The Venu 2 has most of the excellent sport, activity health-tracking features of Garmin’s high-end Forerunner running watches.
These include a large number of activities such as indoor outdoor walking, running cycling, swimming, climbing, various strength gym workouts with on-screen guides, golf, skiing many others, plus access to training plans with Garmin Coach. Running has the same excellent monitoring options accuracy as the Forerunner 745, which makes it much more comprehensive than most smartwatch competitors.
The Garmin will estimate your VO2 Max, which is a common measure of cardiovascular fitness, your “fitness age” complete with recommendations on how to reduce it. If you want a smartwatch that is also a serious sport-tracking watch this is it.
The Venu 2 supports offline music playback with Bluetooth headphones, but lacks outdoor race track triathlon modes as well as mapping data that are a feature of the high-end Forerunner 945 or Fenix 6 Pro.
On the health front, the watch tracks almost everything you could want day night, including calories burned, steps, stair climbs, with movement reminders when you’ve been sedentary sleep tracking at night. It provides constant heart rate monitoring including abnormal rate alerts, blood oxygen, stress respiration rate tracking, among other things.
The watch can also take a “health snapshot”, which is a two-minute test of your heart, respiration stress, has menstrual cycle pregnancy tracking. The one thing missing compared to its high-end competitors is an ECG sensor for measuring your heart beat rhythm.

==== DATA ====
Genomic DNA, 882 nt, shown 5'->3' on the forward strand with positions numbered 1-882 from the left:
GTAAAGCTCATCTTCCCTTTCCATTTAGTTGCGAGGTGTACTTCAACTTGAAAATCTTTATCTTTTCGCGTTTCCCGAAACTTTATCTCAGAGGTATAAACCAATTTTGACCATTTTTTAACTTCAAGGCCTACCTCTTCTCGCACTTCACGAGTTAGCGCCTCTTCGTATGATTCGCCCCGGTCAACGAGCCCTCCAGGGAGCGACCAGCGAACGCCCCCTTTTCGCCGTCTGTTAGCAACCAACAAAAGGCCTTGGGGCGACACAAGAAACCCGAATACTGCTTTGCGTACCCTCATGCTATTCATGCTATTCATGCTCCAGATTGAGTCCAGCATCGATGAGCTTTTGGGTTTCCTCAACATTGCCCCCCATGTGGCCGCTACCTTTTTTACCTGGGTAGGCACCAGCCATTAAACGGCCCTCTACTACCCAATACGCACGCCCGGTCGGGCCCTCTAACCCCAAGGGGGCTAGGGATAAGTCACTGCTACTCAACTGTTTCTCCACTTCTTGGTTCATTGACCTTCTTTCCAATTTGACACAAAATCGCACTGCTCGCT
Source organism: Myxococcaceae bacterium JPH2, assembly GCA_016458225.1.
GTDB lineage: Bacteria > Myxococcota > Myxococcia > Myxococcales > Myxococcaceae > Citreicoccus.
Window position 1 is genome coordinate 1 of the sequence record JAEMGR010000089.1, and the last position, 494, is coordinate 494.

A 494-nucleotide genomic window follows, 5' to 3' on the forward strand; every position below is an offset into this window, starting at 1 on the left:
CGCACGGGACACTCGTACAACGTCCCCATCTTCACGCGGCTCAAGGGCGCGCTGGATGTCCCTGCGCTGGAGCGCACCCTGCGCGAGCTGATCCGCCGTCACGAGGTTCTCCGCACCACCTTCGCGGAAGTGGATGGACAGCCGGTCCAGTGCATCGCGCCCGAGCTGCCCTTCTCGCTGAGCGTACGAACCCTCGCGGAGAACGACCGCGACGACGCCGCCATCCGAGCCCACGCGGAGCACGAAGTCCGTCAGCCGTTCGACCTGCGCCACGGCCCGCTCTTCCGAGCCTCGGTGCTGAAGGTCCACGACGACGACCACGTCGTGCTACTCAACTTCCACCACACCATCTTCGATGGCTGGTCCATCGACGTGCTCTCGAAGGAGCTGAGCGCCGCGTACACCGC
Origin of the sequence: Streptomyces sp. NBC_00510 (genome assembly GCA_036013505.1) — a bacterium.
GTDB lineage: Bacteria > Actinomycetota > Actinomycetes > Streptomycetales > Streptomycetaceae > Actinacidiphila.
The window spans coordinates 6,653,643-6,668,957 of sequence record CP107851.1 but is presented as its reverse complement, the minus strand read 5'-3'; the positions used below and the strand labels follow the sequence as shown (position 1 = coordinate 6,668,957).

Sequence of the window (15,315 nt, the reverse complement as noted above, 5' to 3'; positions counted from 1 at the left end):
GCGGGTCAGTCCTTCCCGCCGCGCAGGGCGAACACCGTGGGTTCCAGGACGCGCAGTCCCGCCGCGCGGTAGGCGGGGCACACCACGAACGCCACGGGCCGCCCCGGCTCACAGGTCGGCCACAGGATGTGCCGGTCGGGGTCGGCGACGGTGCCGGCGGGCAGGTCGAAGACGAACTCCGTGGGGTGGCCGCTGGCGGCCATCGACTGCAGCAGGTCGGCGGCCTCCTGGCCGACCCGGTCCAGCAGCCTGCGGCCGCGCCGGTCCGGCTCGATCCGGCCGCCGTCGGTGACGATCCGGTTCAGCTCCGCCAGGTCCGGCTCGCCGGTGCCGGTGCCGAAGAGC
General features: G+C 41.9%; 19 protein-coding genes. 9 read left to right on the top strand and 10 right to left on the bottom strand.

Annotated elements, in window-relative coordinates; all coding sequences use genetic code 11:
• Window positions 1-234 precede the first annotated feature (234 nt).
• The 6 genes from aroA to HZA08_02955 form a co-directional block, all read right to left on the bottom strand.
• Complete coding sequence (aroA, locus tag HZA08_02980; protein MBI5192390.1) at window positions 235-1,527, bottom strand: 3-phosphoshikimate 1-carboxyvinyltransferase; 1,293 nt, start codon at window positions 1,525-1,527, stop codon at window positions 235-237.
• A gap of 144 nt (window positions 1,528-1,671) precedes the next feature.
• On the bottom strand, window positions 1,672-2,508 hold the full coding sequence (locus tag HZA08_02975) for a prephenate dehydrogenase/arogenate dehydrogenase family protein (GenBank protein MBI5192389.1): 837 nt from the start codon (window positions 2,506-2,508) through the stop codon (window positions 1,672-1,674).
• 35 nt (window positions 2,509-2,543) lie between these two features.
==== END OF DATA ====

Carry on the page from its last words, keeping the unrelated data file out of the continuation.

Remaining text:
As with other Garmin devices the watch collects a mountain of data. Some is viewable on the watch, the rest is displayed in the Connect app on your phone with easy-to-digest overviews granular detail for those that want to really dig into it. One of the best features is Garmin’s “body battery”, which works out how much energy you’ll likely have at any moment with a score out of 100. It’s a really simple effective way of looking at your day: sleep rest recharges you, activity stress depletes you.
The Venu 2 will last up to 11 days used as a smartwatch with notifications from your phone but with the screen not on all the time. Turning on every feature, including all-day blood oxygen monitoring the always-on screen, tracking sleep going for a 30-minute run with music reduces the battery life to a still respectable 58-plus hours, which means charging it every third day. Turn off some less useful features it should last more than three days.